Canine sudden acquired retinal degeneration syndrome: Owner perceptions on the time to vision loss, treatment outcomes, and prognosis for life.

Freya Mowat // Publications // Dec 29 2020

PubMed ID: 33377263

Author(s): Washington DR, Li Z, Fox LC, Mowat FM. Canine sudden acquired retinal degeneration syndrome: Owner perceptions on the time to vision loss, treatment outcomes, and prognosis for life. Vet Ophthalmol. 2020 Dec 29. doi: 10.1111/vop.12855. [Epub ahead of print] PMID 33377263

Journal: Veterinary Ophthalmology, Dec 2020

BACKGROUND Canine sudden acquired retinal degeneration syndrome (SARDS) causes blindness for which there are no proven effective treatments. We aimed to clarify the time to vision loss, treatment response/side effects, and prognosis for life in dogs with SARDS.

METHODS An online questionnaire was administered to owners of dogs with a historical diagnosis of SARDS. Mortality data were compared with a published purebred reference population. Select parameters were analyzed statistically using general linear model with least square means, two-sample t tests, and chi-squared or Fisher’s exact tests.

RESULTS Responses from owners that stated that their dog visited an ophthalmologist and had electroretinography performed (n = 434) were analyzed. The majority of owners (65.4%) reported the time from vision disturbance to complete vision loss as 4 weeks. Onset of systemic clinical signs to complete vision loss was >4 weeks in 44.5% of responses. A higher proportion of owners reported some vision recovery with combination treatment (14.4%) compared with monotherapy (3.2%, P = .0004). Side effects of treatment were commonly reported. Dogs with SARDS did not have a shorter lifespan than the reference population but had higher incidence of kidney disease (P = .0001) and respiratory disease (P = .0004) at death.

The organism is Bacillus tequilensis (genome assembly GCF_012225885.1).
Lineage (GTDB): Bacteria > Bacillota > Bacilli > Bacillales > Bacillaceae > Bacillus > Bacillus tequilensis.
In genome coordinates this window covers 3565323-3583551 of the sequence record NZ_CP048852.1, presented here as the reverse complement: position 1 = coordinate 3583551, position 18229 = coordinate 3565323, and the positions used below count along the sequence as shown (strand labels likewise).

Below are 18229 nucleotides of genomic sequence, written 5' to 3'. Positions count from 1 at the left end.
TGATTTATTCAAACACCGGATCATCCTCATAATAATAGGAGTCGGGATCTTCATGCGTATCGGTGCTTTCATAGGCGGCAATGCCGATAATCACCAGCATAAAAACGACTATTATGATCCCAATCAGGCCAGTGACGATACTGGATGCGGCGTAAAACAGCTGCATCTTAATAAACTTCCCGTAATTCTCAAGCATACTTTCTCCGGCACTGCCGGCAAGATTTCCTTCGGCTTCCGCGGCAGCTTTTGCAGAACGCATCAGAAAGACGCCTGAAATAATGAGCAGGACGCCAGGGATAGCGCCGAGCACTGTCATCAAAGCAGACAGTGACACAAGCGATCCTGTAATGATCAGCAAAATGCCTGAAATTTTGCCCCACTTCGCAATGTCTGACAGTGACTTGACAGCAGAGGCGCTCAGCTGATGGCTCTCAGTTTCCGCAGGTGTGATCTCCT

CONCLUSIONS Dogs with SARDS have a rapid onset of vision loss. In the owner’s opinion, treatment is unlikely to restore vision and is associated with systemic side effects. The potential for systemic pathologies that arise after SARDS diagnosis warrants further study.

© 2020 American College of Veterinary Ophthalmologists.